What we know about Pieper Lewis and his escape from a residential correctional facility in Iowa


Nearly two months after receiving a delayed trial for killing a man she said raped her, Iowa teen and sex trafficking victim Pieper Lewis walked out of the residential correctional facility where he was serving parole and authorities issued a warrant for his arrest.

The teenager, who made national headlines after a judge ordered him to serve five years of probation and pay $150,000 to the family of the man he killed, has yet to be found.

Here’s what we know about his case, his escape, and what it may mean for his sentence.

Lewis, 18, left the Fresh Start Women’s Center at 6:19 a.m. Friday, according to Jerry Evans, executive director of the Fifth Judicial District Department of Corrections, who told CNN in an email Sunday that she left the facility “after being cut off.” minus his electronic tracking device.”

When he sent Evans’ email, he said Lewis’ whereabouts were unknown.

The Des Moines facility from which Lewis escaped is a residential correctional facility, according to the Fifth Judicial Circuit Department of Corrections website. It “accepts residents of diverse legal status,” who may be admitted “as parolees or parolees.” The program “aims to provide a safe and holistic approach to vision that seeks to educate, support and advocate for all women to transform their lives,” the website says.

Lewis became a resident of the center after pleading guilty to voluntary manslaughter and malicious wounding in the death of 37-year-old Zachary Brooks when he was 15. Lewis said in her plea agreement that Brooks raped her several times in 2020.

In the plea agreement, Lewis told the judge that the series of events that led to the killing began after he ran away from home because of what he said was an abusive home environment. Finally a man took him who he believed had been trafficked, forcing him to have sex with other men in exchange for money. Brooks was one of those men, according to Lewis, who he described in his plea agreement as having been assaulted repeatedly, including while he was unconscious.

On May 31, 2020, the man Lewis lived with confronted him with a knife and forced him into Brooks’ apartment, where Lewis said he was forced to drink vodka and eventually fell asleep. At one point, she awoke to find Brooks being raped, she said.

Later, Brooks fell asleep and Lewis, “overcome with rage,” realizing he had raped her again, “immediately grabbed a knife from her nightstand and began stabbing her,” she said in the plea agreement.

Lewis was sentenced to 20 years in prison for the guilty pleas. But in September, Polk County District Judge David Porter issued a deferred judgment, meaning the claim could be dismissed if he served a probationary sentence in a residential facility.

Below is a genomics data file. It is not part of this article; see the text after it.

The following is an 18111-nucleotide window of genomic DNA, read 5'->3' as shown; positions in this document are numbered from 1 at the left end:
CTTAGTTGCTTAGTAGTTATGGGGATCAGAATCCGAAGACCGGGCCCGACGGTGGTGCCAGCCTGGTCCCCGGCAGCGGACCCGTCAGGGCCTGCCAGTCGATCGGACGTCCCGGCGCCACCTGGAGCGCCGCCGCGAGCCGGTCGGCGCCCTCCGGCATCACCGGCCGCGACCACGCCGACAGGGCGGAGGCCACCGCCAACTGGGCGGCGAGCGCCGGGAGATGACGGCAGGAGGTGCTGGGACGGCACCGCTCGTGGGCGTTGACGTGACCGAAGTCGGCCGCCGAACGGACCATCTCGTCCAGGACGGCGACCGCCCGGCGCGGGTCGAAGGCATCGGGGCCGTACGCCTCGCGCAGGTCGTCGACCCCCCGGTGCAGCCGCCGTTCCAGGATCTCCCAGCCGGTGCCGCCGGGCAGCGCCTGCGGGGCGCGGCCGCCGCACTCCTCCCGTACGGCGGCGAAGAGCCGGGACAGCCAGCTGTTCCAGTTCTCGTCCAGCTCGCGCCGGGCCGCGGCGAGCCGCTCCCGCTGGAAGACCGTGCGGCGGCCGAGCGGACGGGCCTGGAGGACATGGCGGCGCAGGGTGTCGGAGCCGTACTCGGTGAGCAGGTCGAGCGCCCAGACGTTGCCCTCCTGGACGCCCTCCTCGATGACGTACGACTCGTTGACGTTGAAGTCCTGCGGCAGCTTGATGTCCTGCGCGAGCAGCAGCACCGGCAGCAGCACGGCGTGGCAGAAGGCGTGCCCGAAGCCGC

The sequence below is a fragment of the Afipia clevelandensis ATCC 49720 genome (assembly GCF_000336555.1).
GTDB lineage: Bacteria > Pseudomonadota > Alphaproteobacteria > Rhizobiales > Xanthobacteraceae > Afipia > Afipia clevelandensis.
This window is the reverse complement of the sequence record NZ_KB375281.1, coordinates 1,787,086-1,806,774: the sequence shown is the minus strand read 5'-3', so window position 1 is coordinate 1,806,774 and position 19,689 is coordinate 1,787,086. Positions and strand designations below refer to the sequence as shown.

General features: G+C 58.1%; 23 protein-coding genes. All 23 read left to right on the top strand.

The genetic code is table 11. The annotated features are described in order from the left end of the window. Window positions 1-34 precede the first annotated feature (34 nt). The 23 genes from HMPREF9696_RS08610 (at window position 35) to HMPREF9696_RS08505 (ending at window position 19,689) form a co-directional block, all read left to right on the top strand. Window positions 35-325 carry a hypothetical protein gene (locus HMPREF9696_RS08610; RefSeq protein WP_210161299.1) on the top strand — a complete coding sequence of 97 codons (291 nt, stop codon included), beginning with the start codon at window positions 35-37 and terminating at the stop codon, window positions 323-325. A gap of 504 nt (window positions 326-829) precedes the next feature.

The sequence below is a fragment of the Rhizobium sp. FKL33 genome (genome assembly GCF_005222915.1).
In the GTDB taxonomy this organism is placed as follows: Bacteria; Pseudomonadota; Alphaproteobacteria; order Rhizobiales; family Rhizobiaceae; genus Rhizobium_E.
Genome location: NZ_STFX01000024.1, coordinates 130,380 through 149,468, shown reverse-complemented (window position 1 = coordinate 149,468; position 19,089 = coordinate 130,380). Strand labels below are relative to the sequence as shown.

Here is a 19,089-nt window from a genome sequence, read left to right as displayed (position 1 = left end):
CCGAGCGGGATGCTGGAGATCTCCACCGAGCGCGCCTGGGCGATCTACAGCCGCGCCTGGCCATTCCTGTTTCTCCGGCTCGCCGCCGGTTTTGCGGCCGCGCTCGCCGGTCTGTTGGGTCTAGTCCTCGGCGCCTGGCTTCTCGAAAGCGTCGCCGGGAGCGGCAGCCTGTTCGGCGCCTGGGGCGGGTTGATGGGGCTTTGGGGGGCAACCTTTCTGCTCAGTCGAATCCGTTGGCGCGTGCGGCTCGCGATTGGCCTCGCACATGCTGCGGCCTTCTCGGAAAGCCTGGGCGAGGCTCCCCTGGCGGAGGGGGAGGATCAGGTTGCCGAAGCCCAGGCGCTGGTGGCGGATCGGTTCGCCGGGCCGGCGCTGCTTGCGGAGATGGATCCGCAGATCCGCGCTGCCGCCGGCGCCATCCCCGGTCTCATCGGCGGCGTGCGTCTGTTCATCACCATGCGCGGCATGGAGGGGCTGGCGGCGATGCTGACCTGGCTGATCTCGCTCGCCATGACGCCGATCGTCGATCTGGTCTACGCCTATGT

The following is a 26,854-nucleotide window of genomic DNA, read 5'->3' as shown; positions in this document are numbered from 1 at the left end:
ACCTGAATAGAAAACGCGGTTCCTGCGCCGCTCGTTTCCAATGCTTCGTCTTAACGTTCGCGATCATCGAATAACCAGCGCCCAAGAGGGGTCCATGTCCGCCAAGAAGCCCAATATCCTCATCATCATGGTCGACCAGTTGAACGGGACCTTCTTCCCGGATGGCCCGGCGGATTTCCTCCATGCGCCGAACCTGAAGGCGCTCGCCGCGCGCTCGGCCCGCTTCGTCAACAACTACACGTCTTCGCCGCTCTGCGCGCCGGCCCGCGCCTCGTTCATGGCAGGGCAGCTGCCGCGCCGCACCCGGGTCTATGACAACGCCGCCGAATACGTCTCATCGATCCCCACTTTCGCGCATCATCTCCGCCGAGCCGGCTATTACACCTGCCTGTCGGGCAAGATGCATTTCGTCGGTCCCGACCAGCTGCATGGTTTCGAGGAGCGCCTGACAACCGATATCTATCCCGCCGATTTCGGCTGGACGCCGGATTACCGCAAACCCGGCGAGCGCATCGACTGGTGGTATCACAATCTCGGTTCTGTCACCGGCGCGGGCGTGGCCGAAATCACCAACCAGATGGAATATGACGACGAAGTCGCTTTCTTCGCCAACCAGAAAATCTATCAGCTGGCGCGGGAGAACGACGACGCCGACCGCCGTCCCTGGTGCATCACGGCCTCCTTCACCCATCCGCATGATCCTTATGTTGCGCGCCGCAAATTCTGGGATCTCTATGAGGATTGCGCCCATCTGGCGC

The judge also had to impose a $150,000 restitution fee under Iowa law, the judge said. He was also ordered to perform 200 hours of community service and pay more than $4,000 in civil penalties.

Lewis’ case prompted the generosity of strangers who wanted to help cover the restitution: A GoFundMe page set up by his former teacher raised more than $560,000, several times the amount the teenager actually owed.

Money raised beyond the court-ordered $150,000 quota would help Lewis attend college, start his own business and “explore ways to help other young victims of sex crimes,” wrote professor Leland Schippe on the crowdsourced campaign page, which has since stopped accepting donations.

However, it was unclear whether Lewis could actually use the money to pay the fee under Iowa law, his attorneys told the Des Moines Register.

It’s not entirely clear how Lewis’ leaving the detention center might affect the sentence he received in September.

After she left the women’s center on Friday, authorities filed a “parole violation report,” Evans, a corrections officer, told CNN, “recommending that her parole be revoked.”

“A warrant of arrest was subsequently issued, which is still pending,” he said.

Lewis’ lawyer was happy with the deferred sentence, saying it would give him the chance to “live the rest of his life” in September.

“Pieper is so grateful for all the love, compassion and support he has received. Anyone who meets him immediately falls in love with him,” said attorney Matt Sheeley. “She is an extraordinary young woman of remarkable courage. And he’s surprised by all the love he’s received, he’s been surprised. We are all amazed.”

Some advocates for victims of sexual assault felt otherwise, expressing concern about Lewis’ ability to serve his sentence, given the extent of his trauma and his case echoing others in the US in recent years, in which teenagers – often people of color – have been targeted. have been legally punished or convicted of killing a sex trafficker or aggressor.

“Too often, we see a tragic pattern where the criminal justice system punishes the victims of heinous crimes, rather than the actual perpetrators,” said Lindsey Ruff, an attorney who represented the group in a brief to support Chrystul Kizer, who is serving a life sentence. She said she was forced into sex trafficking in Wisconsin for killing the man. After a state Supreme Court ruling in July, Kizer will be able to argue in court that his actions were a “direct consequence” of trafficking, a defense that could acquit him of the charges against him.

Many trafficking victims like Kizer or Lewis “suffer severe psychological effects from being trafficked, which can lead them to act in apparently abnormal ways,” Ruff said, “including those that appear self-destructive.”

“The causal link between victimization and criminality creates a cycle where victims are punished for their reactions to their trauma,” he said.